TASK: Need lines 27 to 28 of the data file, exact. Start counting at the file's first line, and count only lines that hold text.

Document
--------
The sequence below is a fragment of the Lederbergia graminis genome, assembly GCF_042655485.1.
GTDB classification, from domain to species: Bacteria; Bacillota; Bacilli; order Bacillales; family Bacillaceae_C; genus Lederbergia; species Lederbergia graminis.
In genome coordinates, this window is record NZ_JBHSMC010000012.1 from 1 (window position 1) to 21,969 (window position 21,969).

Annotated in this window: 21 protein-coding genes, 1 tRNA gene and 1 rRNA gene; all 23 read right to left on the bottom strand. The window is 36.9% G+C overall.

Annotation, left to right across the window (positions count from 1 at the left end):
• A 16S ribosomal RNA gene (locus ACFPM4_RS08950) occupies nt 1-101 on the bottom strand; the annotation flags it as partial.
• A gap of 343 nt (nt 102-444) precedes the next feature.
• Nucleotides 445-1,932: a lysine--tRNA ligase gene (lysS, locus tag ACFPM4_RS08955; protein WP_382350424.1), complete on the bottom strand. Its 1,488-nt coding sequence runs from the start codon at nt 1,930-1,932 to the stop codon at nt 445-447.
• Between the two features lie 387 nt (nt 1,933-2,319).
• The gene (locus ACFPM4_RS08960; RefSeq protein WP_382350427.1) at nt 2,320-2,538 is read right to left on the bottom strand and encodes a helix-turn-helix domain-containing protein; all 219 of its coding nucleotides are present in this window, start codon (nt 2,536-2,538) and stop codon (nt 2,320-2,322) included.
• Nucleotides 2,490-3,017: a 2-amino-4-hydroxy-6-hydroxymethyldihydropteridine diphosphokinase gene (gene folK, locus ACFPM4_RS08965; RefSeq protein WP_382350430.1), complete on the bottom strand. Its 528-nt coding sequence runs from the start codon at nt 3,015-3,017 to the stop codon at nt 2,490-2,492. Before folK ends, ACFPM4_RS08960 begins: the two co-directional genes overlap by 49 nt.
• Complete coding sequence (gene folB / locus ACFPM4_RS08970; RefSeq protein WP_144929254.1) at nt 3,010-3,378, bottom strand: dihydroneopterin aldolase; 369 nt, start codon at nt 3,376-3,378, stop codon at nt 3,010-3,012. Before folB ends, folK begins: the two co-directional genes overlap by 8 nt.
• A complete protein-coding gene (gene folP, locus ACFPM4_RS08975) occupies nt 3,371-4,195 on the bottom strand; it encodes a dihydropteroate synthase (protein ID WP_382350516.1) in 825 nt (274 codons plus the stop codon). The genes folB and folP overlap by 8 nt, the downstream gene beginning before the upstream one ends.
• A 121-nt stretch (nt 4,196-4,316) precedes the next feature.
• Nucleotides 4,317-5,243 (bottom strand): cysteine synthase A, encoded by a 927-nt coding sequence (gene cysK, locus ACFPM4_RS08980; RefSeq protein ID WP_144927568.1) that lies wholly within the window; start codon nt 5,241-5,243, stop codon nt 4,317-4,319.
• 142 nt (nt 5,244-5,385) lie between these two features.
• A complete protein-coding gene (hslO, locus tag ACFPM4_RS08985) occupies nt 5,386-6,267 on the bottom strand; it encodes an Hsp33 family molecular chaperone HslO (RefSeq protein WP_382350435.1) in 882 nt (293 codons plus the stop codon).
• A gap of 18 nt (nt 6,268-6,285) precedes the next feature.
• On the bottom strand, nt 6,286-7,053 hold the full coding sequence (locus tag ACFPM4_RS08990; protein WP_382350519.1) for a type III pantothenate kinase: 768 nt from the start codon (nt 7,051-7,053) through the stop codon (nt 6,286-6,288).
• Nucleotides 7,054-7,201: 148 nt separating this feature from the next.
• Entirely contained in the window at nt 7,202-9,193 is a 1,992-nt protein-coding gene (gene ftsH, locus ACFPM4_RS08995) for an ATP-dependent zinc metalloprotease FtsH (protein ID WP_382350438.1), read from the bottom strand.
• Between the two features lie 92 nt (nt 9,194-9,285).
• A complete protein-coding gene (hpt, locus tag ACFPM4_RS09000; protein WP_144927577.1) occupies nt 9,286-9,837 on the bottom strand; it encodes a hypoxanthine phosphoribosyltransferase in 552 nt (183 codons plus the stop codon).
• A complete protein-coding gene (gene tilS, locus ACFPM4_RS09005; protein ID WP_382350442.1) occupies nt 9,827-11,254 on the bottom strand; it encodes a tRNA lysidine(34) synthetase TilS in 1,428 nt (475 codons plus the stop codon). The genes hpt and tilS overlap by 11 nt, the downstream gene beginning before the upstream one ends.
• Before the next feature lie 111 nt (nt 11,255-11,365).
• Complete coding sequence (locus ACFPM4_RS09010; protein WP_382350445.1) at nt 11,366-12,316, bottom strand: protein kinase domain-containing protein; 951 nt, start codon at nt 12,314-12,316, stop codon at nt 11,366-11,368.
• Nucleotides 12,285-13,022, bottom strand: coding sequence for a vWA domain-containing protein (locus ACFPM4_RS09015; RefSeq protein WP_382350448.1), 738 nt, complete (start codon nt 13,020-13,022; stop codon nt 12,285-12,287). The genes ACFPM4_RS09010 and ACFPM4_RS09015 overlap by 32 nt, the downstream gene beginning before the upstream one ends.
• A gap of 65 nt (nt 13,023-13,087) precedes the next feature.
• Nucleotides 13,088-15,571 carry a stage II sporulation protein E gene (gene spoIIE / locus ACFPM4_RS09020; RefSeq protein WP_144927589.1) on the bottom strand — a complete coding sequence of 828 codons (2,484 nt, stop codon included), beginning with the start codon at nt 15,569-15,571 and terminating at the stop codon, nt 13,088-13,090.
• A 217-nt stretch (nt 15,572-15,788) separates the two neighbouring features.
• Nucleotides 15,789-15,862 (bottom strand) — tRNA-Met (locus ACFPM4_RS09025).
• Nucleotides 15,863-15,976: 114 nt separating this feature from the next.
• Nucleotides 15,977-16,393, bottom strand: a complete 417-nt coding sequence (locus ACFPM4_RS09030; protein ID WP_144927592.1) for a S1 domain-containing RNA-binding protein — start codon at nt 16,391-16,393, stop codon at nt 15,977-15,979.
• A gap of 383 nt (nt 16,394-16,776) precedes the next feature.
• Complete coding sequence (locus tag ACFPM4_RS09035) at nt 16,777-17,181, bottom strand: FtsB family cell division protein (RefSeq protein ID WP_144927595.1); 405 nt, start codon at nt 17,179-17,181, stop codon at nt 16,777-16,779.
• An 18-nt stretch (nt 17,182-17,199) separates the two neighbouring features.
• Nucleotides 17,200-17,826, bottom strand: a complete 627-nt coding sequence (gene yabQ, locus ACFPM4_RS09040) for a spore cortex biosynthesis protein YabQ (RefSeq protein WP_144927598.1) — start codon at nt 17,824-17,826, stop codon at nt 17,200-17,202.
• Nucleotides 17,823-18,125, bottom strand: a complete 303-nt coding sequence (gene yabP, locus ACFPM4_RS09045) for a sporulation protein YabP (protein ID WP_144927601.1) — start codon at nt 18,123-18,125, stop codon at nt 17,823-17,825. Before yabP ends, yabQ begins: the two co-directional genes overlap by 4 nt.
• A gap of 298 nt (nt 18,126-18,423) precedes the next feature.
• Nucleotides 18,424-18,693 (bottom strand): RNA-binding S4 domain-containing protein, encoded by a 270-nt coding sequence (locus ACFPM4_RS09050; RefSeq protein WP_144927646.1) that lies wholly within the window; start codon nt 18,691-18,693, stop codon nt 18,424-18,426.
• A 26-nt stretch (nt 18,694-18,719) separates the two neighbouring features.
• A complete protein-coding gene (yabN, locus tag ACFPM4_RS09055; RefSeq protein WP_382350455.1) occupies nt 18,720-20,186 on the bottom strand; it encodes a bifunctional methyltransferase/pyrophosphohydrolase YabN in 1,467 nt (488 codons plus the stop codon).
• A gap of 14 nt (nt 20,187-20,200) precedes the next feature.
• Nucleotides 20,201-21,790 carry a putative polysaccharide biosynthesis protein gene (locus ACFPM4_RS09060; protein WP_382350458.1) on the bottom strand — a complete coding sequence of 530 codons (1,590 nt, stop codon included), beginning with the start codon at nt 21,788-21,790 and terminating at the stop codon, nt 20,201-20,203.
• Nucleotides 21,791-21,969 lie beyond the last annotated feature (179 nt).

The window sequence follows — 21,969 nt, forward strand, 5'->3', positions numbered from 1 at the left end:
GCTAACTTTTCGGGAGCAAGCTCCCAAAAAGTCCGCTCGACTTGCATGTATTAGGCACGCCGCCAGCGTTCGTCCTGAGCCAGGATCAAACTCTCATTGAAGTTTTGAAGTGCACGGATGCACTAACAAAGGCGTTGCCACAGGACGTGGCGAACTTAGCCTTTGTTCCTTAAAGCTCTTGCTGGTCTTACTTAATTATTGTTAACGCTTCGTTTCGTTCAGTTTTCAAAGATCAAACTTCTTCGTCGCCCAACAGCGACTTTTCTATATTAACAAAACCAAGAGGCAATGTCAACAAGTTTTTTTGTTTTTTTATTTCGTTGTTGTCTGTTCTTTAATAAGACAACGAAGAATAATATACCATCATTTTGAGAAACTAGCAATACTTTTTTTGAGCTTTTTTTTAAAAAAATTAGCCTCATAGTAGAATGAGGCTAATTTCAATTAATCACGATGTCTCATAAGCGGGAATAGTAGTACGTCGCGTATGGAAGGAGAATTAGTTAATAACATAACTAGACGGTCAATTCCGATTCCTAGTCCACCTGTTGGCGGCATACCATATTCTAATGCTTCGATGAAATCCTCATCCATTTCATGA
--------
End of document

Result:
• Nucleotides 12,285-13,022, bottom strand: coding sequence for a vWA domain-containing protein (locus ACFPM4_RS09015; RefSeq protein WP_382350448.1), 738 nt, complete (start codon nt 13,020-13,022; stop codon nt 12,285-12,287). The genes ACFPM4_RS09010 and ACFPM4_RS09015 overlap by 32 nt, the downstream gene beginning before the upstream one ends.
• A gap of 65 nt (nt 13,023-13,087) precedes the next feature.